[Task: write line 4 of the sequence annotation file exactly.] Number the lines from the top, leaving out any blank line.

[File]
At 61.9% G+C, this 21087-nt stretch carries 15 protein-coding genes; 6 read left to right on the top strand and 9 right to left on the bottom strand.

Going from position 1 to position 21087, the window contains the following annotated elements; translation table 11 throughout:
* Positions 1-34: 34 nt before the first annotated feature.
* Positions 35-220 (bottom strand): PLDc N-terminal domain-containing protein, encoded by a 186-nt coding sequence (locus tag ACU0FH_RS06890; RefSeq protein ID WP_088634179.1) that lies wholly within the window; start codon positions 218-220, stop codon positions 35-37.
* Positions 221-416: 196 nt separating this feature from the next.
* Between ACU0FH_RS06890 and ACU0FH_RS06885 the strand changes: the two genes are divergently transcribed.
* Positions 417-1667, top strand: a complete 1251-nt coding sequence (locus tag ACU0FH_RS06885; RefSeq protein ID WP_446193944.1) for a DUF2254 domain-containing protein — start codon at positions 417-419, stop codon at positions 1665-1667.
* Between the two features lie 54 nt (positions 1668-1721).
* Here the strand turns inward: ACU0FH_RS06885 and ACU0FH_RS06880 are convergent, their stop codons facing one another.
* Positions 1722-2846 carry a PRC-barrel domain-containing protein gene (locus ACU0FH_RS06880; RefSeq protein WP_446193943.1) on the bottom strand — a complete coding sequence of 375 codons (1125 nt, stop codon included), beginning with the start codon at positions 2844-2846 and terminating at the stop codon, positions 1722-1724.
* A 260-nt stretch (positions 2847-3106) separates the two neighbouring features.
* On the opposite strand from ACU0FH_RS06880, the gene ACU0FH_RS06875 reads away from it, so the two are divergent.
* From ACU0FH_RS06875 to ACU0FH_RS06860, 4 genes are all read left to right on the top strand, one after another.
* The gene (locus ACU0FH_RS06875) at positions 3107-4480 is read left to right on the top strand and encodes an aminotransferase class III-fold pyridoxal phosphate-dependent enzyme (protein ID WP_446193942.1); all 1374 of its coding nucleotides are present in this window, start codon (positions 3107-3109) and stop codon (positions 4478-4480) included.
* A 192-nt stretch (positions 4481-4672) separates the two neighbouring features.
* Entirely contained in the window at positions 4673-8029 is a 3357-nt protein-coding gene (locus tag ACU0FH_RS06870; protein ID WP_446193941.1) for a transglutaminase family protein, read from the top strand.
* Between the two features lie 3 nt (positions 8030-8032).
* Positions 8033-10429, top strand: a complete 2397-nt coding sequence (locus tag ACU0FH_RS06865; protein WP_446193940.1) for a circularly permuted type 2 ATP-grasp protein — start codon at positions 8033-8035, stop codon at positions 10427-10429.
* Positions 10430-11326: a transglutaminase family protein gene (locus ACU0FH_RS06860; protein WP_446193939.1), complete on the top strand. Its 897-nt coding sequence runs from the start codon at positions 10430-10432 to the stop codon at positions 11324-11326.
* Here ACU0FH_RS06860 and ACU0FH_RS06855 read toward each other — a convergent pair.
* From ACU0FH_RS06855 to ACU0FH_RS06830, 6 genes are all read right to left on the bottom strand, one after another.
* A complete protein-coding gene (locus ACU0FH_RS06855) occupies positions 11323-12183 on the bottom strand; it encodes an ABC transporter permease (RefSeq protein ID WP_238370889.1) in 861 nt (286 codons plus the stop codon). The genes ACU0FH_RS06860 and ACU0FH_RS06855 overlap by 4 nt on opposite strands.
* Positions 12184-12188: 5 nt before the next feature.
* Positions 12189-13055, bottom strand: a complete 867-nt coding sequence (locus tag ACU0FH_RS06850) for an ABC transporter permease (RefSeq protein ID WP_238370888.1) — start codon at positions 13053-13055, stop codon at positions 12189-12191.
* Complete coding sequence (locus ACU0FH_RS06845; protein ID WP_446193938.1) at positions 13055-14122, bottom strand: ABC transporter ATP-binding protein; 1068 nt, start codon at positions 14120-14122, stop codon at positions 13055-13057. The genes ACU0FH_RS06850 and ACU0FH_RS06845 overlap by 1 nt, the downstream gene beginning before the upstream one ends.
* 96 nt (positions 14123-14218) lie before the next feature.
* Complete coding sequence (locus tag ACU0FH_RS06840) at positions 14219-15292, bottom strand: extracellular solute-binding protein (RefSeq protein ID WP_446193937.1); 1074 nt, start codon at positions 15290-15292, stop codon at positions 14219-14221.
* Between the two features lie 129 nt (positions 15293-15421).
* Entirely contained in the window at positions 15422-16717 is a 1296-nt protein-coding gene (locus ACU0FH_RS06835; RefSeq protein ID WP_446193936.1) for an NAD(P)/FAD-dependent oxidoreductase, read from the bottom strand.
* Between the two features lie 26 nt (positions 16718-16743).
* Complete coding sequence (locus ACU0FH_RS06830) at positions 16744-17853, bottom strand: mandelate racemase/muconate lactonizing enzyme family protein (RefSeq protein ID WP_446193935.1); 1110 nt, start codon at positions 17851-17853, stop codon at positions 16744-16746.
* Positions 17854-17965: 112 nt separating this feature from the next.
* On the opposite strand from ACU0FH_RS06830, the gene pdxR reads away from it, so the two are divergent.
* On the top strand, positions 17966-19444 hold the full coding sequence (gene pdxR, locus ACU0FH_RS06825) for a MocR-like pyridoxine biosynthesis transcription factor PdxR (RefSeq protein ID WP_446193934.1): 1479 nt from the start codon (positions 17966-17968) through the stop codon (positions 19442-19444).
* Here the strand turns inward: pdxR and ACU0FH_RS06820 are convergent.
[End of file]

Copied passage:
* Positions 35-220 (bottom strand): PLDc N-terminal domain-containing protein, encoded by a 186-nt coding sequence (locus tag ACU0FH_RS06890; RefSeq protein ID WP_088634179.1) that lies wholly within the window; start codon positions 218-220, stop codon positions 35-37.